Abstract and Keywords
Spinoza consistently used geometrical demonstrations to present his philosophical ideas. This is evident in the Ethics, Short Treatise, and Descartes’ Principles of Philosophy Demonstrated in the Geometric Manner. In Tractatus de Intellectu Emendatione, Spinoza talks about “a way of healing the intellect, and purifying it” that might precede geometrical demonstration but gives no definition of the intellect or any general procedure for acquiring true definitions. This chapter examines how one acquires these definitions, discussing first what Spinoza might have considered to be the advantages or virtues of geometrical demonstration: transparency, force, security, scale, compactness, flexibility, generality, and sense-independence. It then analyzes Spinoza’s relation to Descartes, highlighting the distinction between the analytic and the synthetic method, their different sense of geometrical order, and another virtue of geometry: ease. Finally, it invokes the idea of method Spinoza outlined in Emendatione as a solution to the puzzle mentioned earlier.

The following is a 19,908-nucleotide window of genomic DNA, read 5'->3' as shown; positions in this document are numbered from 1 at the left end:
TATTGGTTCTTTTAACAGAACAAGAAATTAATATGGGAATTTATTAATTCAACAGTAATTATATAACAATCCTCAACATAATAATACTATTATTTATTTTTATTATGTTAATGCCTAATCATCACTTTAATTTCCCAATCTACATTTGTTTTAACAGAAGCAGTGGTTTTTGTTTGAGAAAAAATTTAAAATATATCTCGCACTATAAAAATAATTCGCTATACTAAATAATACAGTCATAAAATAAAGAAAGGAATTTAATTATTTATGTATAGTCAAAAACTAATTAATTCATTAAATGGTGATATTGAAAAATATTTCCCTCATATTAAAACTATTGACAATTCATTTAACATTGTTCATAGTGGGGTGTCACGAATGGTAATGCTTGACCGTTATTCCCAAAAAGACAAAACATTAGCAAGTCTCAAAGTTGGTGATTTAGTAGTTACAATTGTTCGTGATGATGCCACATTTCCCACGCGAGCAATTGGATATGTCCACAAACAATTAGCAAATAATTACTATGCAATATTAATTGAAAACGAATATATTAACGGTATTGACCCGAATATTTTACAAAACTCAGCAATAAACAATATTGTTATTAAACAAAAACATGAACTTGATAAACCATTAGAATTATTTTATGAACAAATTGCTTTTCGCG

Access to the complete content on Oxford Handbooks Online requires a subscription or purchase. Public users are able to search the site and view the abstracts and keywords for each book and chapter without a subscription.
If you have purchased a print title that contains an access token, please see the token for information about how to register your code.